Every top athlete, musician, actress, and high performer has a daily routine. Some call it training and others call it practice. They go through a repetitive cycle of doing the same thing over and over. They don’t just do anything. They repeat the things that work to make them better at their chosen craft.
Practice doesn’t make perfect. Practice makes permanent. If we practice at the wrong things or at things that don’t work, then we make permanent habits that don’t help us. We must practice and repeat the things that move us in the direction of our desired outcome. With getting healthy, the things that work are eating a better diet, increasing our body movement, getting adequate rest and hydration, and working on keeping our mental health calm and focused.
When we approach weight reduction as we would any training routine, we will develop skills and habits that will lead us to a leaner and more fit body. When treating patients on our weight reduction program, patients who seriously do what the manual lays out always get amazing results. Those who modify the manual to their own liking always struggle. I am truly astonished when a person loses 12 pounds in 2 weeks on a specific plan, but at our two week visit asks when they can add back foods they like. Wait a minute. They just had the most amazing success and want to get away from this new routine.
Recently when asked that question, I replied, “What you’re really asking me is how can I continue this weight loss while eating foods that I want?” Yet that’s what got them here to begin with. I understand that our old routine of overeating, eating junk, and social overeating and drinking is a hard habit to break, but if we want a body that looks and feels and performs the way we want, change is a requirement. That’s a hard pill to swallow.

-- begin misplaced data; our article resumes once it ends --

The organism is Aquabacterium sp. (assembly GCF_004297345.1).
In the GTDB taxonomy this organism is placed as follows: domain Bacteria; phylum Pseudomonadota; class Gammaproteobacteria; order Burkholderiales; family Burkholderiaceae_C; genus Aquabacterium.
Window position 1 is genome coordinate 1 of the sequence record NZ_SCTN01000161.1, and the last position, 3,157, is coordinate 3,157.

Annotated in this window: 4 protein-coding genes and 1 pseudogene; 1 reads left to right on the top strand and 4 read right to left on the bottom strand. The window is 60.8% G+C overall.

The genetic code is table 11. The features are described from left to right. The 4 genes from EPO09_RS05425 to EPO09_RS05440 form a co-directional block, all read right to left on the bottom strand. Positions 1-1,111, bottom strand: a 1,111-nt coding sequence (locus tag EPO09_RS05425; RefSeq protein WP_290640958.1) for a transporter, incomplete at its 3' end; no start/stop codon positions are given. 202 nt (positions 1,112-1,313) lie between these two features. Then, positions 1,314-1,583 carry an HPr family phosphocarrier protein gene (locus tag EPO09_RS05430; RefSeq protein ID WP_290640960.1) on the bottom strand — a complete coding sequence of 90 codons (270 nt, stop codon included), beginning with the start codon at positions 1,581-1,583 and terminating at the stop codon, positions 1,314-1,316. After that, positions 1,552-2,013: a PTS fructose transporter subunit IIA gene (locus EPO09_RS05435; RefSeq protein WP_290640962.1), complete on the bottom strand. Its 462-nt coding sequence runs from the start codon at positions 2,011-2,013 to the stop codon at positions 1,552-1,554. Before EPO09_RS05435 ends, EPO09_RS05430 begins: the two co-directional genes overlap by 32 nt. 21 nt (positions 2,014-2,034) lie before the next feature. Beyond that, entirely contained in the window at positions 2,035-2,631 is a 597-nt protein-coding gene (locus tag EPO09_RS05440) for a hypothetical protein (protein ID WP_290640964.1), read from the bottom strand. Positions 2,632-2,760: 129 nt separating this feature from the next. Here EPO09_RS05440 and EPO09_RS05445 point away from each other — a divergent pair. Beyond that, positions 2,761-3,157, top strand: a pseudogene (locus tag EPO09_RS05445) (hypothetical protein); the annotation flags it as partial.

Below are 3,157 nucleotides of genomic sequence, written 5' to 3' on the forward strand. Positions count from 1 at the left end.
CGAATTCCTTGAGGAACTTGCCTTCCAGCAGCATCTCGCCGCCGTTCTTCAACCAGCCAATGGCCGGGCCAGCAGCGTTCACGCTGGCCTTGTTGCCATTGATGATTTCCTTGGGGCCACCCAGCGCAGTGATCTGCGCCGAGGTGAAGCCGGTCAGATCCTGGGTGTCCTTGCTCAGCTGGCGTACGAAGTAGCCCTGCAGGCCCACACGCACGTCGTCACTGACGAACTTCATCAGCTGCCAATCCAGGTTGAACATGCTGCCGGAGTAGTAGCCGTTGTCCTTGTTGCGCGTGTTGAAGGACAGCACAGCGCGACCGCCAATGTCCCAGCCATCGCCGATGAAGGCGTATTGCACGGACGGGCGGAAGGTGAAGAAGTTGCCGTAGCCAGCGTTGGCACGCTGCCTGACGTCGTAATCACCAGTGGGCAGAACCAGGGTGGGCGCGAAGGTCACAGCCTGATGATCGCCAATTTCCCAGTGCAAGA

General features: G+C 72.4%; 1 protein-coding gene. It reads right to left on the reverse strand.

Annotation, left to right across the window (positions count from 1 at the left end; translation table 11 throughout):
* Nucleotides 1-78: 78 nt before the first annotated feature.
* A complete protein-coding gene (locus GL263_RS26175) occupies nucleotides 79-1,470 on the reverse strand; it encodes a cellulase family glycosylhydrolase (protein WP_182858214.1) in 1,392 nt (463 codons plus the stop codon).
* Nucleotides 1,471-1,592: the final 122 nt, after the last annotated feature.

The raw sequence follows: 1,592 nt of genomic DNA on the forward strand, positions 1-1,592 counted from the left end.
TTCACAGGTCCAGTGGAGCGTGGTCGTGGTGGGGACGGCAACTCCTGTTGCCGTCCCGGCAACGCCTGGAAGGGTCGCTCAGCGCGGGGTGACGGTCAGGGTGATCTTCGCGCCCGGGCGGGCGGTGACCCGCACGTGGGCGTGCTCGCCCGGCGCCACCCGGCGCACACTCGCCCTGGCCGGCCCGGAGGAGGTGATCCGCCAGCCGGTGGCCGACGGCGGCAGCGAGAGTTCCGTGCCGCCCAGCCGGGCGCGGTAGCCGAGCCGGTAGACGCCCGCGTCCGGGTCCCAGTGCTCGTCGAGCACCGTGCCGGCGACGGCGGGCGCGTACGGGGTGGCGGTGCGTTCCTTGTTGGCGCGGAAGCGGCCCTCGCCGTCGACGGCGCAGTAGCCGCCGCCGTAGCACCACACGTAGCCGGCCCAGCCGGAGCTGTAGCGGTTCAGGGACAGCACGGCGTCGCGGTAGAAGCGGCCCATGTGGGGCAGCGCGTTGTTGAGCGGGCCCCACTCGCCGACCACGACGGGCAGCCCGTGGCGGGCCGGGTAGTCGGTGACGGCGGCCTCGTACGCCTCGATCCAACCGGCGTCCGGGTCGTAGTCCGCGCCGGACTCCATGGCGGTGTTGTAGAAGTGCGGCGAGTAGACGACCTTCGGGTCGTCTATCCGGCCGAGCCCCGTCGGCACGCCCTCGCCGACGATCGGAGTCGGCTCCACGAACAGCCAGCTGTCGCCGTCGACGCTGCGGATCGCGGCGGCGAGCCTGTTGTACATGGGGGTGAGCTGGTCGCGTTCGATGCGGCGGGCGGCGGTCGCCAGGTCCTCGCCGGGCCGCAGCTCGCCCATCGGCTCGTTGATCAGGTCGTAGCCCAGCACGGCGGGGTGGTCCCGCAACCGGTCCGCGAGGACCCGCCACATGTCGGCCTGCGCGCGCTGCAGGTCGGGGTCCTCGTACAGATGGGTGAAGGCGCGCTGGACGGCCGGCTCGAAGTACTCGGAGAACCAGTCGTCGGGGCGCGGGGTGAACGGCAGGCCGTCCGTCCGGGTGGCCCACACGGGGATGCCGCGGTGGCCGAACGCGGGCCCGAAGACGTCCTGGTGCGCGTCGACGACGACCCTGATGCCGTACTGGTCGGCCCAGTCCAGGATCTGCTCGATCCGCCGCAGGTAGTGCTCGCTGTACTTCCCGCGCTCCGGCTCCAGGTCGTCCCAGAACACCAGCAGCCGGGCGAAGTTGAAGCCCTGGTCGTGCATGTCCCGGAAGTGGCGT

Building a new routine means replacing old unhelpful routines. It’s difficult to change everything in our life at one time. Start with one thing. Look for the one thing that is most likely the cause of our persistent weight gain. Maybe it’s night time eating. Maybe it’s work snacking. Whatever habit is not serving you must become the focus of our new routine. If we change this one habit and replace it with a good habit and repeat the process over and over, we will develop a new pattern that will be hard to break.
All of us have heard runners say that they feel bad on days they miss running. This running routine has been deeply ingrained in their routine and when missed makes them feel awkward or different. This can be developed with any habit. When we create a routine of eating a healthy breakfast each day, we will feel out of sorts if we miss a day down the road.
Good habits are hard to make and easy to live with. Bad habits are easy to make and hard to live with. We can choose which habits we want to create. Then we must set a training protocol and then we must do the work day in and day out until the new habit is firmly entrenched in our mind and our daily routine.
Find one thing that you want to change. Set up the plan. Take action. Yes, at first there will be setbacks. Don’t be discouraged. Be resolute. Keep at it until it becomes easier and feels like a necessary part of your day. You are then on your way to establishing a healthy habit for life.
Don’t get bored with healthy routines. Cherish them and they will lead to victory over poor health, excess weight, and a long and vibrant life. Our victory truly lies in our daily routine.